A Sequence for Counting the RationalsDavid R. Tribbledavid@tribble.com Revision 1.2, 20071215 
Cantor used a diagonal counting method for counting all of the fractions, as illustrated in the following diagram. His scheme was slighltly less than perfect, though, because while it does indeed denumerate every possible rational number, it counts many of them more than once. This does not affect his proof, of course, because it simply shows that there are more than enough counting numbers (natural numbers) to number the rationals. It would be useful to construct a counting function or sequence that counts all of the rationals exactly once.
... define the following sequence:
S(0) = 0
S(1) = 1
S(2n) = S(n) + 1 for all n > 0
S(2n+1) = ^{1}/_{S(2n)} for all n > 0
Function S maps all of the natural numbers to all of the positive rational numbers. So for every natural number (i.e., every counting number) n = 0, 1, 2, etc., S(n) produces a unique rational number ^{p}/_{q} in reduced form. (Reduced form means that p and q are integers with no common divisors, such as ^{2}/_{3} and ^{8}/_{5}, but not ^{4}/_{6} or ^{24}/_{15}.)
The first few values of sequence S are:
n  S(n)  Derivation 

0  0  by the definition, S(2^{0}) 
1  1  by the definition, S(2^{1}) 
2  2  S(2•1) = S(1)+1, S(2^{1}) 
3  ^{1}/_{2}  S(2+1) = ^{1}/_{S(2)} 
4  3  S(2•2) = S(2)+1, S(2^{2}) 
5  ^{1}/_{3}  S(4+1) = ^{1}/_{S(4)} 
6  ^{3}/_{2}  S(2•3) = S(3)+1 
7  ^{2}/_{3}  S(6+1) = ^{1}/_{S(6)} 
8  4  S(2•4) = S(4)+1, S(2^{3}) 
9  ^{1}/_{4}  S(8+1) = ^{1}/_{S(8)} 
10  ^{4}/_{3}  S(2•5) = S(5)+1 
11  ^{3}/_{4}  S(10+1) = ^{1}/_{S(10)} 
12  ^{5}/_{2}  S(2•6) = S(6)+1 
13  ^{2}/_{5}  S(12+1) = ^{1}/_{S(12)} 
14  ^{5}/_{3}  S(2•7) = S(7)+1 
15  ^{3}/_{5}  S(14+1) = ^{1}/_{S(14)} 
16  5  S(2•8) = S(8)+1, S(2^{4}) 
etc.  ...  ... 
The first 150 values of sequence S:
Table 1 — First 150 values of S(n)











Deriving the rational number for large naturals can take several steps, since the sequence function is a recurrence relation:
S(1000)
= S(2•500) + 1
= (S(2•250) + 1) + 1
= ((S(2•125) + 1) + 1) + 1
= (((S(2•62+1) + 1) + 1) + 1)
+INCOMPLETE
Out next goal is to derive the inverse function of S. That is, we'd like to define inverse function S^{ −1}, so that for a given S(n) = ^{p}/_{q}, we can plug in ^{p}/_{q} to get the original argument, n = S^{ −1}(^{p}/_{q}).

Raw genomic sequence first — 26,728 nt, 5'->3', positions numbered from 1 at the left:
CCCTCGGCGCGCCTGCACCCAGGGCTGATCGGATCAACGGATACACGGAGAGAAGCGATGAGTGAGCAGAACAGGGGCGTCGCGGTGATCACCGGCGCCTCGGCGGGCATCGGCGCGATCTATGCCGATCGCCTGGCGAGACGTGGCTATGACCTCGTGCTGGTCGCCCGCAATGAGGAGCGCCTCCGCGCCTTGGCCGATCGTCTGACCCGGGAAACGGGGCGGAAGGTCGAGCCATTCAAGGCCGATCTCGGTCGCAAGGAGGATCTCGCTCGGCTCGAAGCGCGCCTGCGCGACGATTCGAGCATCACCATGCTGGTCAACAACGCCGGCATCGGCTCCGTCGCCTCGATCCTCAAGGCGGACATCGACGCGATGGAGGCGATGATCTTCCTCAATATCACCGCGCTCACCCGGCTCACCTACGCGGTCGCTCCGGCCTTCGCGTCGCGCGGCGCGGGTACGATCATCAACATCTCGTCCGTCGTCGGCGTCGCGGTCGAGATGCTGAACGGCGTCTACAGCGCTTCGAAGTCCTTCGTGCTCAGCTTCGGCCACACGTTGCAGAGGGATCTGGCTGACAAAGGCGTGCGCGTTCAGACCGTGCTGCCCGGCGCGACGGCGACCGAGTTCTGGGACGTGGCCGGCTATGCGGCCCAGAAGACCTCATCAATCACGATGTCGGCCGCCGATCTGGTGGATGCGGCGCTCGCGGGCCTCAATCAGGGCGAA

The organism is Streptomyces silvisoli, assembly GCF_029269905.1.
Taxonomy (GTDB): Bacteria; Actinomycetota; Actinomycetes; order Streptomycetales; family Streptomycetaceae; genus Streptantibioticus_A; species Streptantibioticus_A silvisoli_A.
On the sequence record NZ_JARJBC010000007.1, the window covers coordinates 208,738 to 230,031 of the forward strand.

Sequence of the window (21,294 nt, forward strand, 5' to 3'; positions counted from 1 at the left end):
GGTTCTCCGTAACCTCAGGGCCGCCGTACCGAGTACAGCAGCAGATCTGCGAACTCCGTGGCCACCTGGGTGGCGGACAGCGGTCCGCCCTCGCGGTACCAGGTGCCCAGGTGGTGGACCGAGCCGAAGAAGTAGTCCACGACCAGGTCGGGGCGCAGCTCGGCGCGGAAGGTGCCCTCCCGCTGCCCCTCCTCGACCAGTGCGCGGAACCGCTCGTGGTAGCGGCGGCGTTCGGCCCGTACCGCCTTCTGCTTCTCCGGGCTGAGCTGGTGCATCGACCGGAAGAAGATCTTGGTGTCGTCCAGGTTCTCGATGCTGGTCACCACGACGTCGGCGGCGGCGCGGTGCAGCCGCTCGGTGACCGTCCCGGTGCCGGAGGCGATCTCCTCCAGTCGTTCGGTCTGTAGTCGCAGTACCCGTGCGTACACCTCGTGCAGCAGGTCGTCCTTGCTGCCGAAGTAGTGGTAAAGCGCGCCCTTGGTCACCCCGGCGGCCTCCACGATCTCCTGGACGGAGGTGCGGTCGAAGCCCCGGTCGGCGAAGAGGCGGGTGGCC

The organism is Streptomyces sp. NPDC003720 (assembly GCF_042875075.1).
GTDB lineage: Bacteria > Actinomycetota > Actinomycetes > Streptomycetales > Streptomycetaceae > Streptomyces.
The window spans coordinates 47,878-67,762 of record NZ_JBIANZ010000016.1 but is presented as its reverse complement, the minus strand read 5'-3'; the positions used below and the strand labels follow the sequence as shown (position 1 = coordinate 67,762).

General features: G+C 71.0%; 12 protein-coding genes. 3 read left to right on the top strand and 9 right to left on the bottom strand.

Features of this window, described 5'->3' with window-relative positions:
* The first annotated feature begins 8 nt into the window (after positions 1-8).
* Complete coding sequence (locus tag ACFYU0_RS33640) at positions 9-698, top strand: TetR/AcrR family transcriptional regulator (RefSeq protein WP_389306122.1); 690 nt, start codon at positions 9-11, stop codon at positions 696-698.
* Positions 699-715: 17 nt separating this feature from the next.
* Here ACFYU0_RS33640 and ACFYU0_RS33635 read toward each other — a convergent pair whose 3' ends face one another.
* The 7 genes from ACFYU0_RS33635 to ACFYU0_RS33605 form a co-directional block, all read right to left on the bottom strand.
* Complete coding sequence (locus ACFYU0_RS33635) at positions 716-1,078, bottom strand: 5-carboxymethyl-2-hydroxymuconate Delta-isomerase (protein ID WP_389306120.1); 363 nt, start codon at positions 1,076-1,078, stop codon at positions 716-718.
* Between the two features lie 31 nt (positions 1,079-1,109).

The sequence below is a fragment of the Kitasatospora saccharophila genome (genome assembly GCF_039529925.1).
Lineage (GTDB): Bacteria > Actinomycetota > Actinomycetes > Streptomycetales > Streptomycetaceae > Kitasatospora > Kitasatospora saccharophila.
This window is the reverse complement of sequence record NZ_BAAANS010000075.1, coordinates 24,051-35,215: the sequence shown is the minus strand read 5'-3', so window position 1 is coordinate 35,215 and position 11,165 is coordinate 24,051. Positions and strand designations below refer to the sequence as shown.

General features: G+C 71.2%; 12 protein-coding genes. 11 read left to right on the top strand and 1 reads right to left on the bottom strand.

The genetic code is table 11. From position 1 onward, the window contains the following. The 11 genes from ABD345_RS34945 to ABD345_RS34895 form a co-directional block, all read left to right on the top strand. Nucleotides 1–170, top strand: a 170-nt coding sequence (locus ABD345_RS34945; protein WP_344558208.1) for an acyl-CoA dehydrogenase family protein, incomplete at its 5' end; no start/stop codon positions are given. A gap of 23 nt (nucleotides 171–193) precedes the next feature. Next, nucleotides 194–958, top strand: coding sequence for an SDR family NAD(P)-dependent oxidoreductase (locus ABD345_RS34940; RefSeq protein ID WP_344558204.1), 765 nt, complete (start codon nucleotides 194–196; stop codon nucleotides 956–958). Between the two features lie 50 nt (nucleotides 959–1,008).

We already know that S(0) = 0 andS(1) = 1, so the inverse mappings of these are simply S^{ −1}(0) = 0 and S^{ −1}(1) = 1.
Closer examination of the sequence (Table 1 above) reveals some observations about the values of the sequence and its arguments:
a. S(2^{k}) = k + 1
b. For even n > 1, S(n) = S(^{n}/_{2}) + 1
c. For odd n > 1, S(n) = ^{1}/_{S(n−1)}
d. For all even n > 0, S(n) = ^{p}/_{q} where p > q
e. For all odd n, S(n) = ^{p}/_{q} where p < q
The observations shown above allow us to derive the inverse sequence S^{ −1}, i.e., the function for mapping a rational number ^{p}/_{q} to its corresponding natural number n.
In particular, note that S(2^{k}) = k+1, in other words, that every power of 2 maps to an integer. This makes sense, because the sequence essentially produces a branching binary tree as we proceed along increasing arguments. It maps a certain number of fractions between each pair of integers k and k+1, and then twice as many fractions between the next pair of integers k+1 and k+2. As Table 1 above shows, there are two numbers mapped between S(2) = 2 and S(4) = 3 (if we include the first integer S(2) = 2), there are four numbers mapped between S(4) = 3 and S(8) = 4, there are eight numbers mapped between S(8) = 4 and S(16) = 5, and so on, doubling the number of fractions between each successive pair of integers mapped.
Thus observation (a) provides the next step in deriving the inverse function. Since S(2^{k}) = k+1, therefore S^{ −1}(p) = 2^{p−1} for all positive integers p.
INCOMPLETE
Next we note that observation (b) tells us that
the value of S(2n) where argument 2n is even
can be derived from the previous value of S(n),
effectively working our way backwards through the recurrence function.
In addition, observation (d) tells us that given an even argument 2n,
that S(2n) = ^{p}/_{q}
with p >q.
So combining (b) and (d), we get that for fractions
^{p}/_{q} when p >q, that
S^{ −1}(^{p}/_{q}) = S(XXX)+1,
+REDO
Observation (d) tells us that S(n) where argument n
is even produces a fraction ^{p}/_{q}
with p > q.
Putting all of this together, we get the following definition for the inverse mapping function:
S^{ −1}(0) = 0
S^{ −1}(1) = 1
S^{ −1}( p ) = 2^{p−1} for p > 0
S^{ −1}( ^{p}/_{q }) = 2 S^{ −1}( ^{p}/_{q }− 1) for p > q
S^{ −1}( ^{p}/_{q }) = S^{ −1}( ^{q}/_{p }) + 1 for p < q
It is the fact that function S and its inverse S^{ −1} map each natural n to exactly one rational ^{p}/_{q} and vice versa that allows us to denumerate all of the rationals efficiently with no duplications or redundancies.
+INCOMPLETE
I wish to express my gratitude to the following people who provided helpful criticisms of earliers drafts of this document:
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Copyright ©2007 by David R. Tribble, all rights reserved.
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